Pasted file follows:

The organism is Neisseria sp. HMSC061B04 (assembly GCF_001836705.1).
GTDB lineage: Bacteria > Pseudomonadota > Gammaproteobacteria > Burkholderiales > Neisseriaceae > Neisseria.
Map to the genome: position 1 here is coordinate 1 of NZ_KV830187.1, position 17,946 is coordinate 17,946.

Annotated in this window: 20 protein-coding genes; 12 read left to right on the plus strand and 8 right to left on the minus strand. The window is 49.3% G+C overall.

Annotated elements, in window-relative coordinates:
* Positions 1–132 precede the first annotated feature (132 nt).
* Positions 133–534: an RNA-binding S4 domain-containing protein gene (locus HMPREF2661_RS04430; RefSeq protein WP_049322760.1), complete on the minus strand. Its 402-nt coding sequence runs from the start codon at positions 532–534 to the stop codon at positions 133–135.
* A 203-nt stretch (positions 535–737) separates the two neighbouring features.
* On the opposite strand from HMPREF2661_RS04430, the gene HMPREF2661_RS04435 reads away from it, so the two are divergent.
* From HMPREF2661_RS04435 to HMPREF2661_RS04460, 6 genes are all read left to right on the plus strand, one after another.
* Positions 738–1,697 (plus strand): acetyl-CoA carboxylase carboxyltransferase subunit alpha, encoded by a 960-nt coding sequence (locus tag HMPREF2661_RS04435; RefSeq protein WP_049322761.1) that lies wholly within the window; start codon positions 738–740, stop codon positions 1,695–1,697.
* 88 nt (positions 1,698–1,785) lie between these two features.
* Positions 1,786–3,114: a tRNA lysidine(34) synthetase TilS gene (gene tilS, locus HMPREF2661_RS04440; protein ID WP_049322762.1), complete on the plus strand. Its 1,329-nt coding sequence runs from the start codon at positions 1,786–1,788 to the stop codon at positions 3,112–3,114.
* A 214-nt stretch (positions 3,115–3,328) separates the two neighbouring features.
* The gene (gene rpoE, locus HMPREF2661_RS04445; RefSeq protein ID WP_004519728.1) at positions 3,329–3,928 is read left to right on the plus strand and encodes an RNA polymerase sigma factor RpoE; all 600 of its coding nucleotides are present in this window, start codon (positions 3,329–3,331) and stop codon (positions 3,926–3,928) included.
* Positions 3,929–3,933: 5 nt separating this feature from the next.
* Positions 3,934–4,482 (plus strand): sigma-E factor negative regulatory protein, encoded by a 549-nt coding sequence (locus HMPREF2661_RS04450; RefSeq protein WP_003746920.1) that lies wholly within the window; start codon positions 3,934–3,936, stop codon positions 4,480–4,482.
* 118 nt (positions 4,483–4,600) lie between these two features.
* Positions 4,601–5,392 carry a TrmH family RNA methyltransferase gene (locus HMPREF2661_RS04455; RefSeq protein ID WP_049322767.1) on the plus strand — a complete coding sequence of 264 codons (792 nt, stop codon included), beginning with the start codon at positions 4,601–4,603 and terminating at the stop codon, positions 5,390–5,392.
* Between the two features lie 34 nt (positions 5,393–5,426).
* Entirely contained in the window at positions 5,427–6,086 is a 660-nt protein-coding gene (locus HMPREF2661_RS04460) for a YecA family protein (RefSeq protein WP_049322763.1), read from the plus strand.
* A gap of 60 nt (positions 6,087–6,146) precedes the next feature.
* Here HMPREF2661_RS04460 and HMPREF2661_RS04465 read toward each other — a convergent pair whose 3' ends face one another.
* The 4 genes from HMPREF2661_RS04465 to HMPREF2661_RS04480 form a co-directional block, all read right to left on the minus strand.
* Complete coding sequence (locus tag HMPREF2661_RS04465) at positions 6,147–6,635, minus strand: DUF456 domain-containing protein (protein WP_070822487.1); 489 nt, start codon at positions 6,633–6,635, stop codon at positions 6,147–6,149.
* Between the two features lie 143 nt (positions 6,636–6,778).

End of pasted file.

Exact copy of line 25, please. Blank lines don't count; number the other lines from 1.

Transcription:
* Complete coding sequence (locus tag HMPREF2661_RS04465) at positions 6,147–6,635, minus strand: DUF456 domain-containing protein (protein WP_070822487.1); 489 nt, start codon at positions 6,633–6,635, stop codon at positions 6,147–6,149.